The University of Huddersfield is delighted to announce that renowned composer, musician and producer Benson Taylor is its first Composer in Residence.
Born in Bradford but now dividing his time between Yorkshire, Italy and Los Angeles, Benson has earned a reputation as one of the most exciting talents working in music for film, television and streaming services.
The 38-year-old’s recent credits include London Fields and Chick Fight, while his songs have featured in shows such as Suits, Grey’s Anatomy and Orange is the new black.
His first feature film score, for Fear Of Water in 2014, won ‘Best Original Music’ at the Monaco Film Festival and as producer he has worked with Mercury-shortlisted Maximo Park, Bloc Party, GRAMMY Nominated Bones UK and Bat For Lashes among many others.
“The University has incredible facilities that maybe people are not aware of,” says Benson, “like academics studying spherical 360-degree sound. I am really passionate about these specialisms, and there are great people working on the hows and whys of these kinds of things in Huddersfield.
“There are some great minds here and I’d love to explore them. I also think there is a huge benefit for the university to work closely with innovation and tech in the commercial world.”
“We are extremely excited about this partnership,” said Professor Monty Adkins, Dean of the Graduate School. “Benson, as a world-leading musician, producer, and entrepreneur, and he will work closely with our film music and music technology students on a number of mentoring, composition, recording and spatial sound research projects.
“His presence will help continue our commitment to providing our students with the very best academic learning combined with industry-focused perspectives and opportunities.”
Benson’s passion for film music stems from his love of the ‘high concept’ action movies he watched while growing up in the 1990s, and an ambitious decision to study music at UCLA meant he was able to quickly develop a network of contacts in Hollywood.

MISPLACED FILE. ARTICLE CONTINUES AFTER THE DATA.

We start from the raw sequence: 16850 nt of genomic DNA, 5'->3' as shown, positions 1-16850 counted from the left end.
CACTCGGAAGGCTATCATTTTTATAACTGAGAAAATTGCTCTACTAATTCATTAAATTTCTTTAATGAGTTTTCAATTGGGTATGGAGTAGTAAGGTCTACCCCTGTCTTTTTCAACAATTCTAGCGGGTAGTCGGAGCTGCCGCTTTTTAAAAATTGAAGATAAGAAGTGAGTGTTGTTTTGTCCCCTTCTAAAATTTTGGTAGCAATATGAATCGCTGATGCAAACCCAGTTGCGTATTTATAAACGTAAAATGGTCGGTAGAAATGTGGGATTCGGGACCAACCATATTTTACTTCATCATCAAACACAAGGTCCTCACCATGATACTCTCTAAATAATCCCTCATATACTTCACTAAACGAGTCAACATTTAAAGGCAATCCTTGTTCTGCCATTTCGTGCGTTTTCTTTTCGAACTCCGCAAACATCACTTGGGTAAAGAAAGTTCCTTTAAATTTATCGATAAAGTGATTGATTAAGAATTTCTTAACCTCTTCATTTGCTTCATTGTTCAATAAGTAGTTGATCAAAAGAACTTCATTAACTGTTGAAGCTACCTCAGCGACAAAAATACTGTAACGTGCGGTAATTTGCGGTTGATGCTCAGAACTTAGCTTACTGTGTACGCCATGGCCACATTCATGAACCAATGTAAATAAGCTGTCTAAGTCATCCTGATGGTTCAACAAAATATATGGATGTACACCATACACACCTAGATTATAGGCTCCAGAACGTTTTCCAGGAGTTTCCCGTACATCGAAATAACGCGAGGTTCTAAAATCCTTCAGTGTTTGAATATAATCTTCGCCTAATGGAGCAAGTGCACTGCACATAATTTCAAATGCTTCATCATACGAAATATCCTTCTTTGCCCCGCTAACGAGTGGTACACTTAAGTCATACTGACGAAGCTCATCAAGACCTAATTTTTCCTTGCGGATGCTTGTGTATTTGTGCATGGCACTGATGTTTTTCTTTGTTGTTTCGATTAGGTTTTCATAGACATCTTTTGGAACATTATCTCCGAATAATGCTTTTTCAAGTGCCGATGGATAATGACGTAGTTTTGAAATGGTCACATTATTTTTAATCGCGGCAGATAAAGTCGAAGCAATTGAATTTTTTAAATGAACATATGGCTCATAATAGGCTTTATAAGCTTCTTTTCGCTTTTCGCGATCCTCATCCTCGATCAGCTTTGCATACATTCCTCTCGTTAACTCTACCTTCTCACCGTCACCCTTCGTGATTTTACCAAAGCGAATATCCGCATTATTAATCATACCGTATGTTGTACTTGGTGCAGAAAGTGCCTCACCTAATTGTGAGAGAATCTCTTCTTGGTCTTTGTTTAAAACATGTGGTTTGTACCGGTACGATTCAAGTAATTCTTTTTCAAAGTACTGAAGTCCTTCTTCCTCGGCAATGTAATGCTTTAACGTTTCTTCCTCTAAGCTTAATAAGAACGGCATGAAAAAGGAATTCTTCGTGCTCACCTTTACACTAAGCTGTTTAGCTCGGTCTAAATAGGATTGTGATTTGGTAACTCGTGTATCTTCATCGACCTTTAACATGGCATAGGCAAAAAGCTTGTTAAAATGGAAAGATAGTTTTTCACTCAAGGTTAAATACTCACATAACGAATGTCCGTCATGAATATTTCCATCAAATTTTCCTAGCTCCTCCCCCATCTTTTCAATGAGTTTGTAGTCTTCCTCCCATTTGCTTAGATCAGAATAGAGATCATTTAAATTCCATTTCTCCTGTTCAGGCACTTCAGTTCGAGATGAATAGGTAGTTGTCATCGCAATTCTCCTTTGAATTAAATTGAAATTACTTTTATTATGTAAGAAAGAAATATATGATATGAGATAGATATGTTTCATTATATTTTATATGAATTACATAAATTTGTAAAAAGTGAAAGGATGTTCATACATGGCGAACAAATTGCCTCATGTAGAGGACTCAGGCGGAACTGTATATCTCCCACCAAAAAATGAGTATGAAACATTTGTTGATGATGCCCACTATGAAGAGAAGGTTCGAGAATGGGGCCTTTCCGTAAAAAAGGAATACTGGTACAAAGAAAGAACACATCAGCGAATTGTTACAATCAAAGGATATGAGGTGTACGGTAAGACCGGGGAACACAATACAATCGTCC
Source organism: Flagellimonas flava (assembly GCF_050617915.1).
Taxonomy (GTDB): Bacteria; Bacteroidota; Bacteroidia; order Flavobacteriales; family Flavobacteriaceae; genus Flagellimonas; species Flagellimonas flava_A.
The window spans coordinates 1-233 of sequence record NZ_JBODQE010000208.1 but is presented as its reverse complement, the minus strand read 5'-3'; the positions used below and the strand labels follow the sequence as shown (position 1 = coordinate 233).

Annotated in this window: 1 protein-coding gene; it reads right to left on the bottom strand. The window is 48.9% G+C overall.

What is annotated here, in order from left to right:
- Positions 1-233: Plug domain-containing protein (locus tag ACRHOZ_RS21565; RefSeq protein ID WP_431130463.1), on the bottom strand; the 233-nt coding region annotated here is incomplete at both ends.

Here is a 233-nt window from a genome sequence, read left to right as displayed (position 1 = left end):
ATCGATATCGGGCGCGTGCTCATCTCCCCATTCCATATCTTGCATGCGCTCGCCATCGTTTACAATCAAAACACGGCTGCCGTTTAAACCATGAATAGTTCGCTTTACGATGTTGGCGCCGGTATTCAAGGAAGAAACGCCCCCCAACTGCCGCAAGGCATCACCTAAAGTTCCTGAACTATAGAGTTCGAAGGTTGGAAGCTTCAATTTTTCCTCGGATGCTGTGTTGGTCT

“I had always loved films but specifically bombastic, ridiculous high-concept Hollywood films. I loved the ridiculousness of the story lines of something like ‘Con Air’, and one of my mentors is Mark Mancina, who did the music for that film, ‘Bad Boys’, ‘Speed’, and many more.
“I figured that making music for films was what I wanted to do, and maybe being from Bradford you wouldn’t think in-depth about music production for Hollywood but I was very aware there was music in these films, and I wanted to be a musician. I thought there had to be a way of combining the two.
“At university there will be the chance to learn, develop and hone your skills but with music you have to be able to perform, write, compose or produce before you even arrive. The experience was about making contacts and relationships with people who have similar values about what they want to create.
“If it’s a case of walking across campus to look at a film being made, that chance should be taken – you don’t know where the next chance might come from.”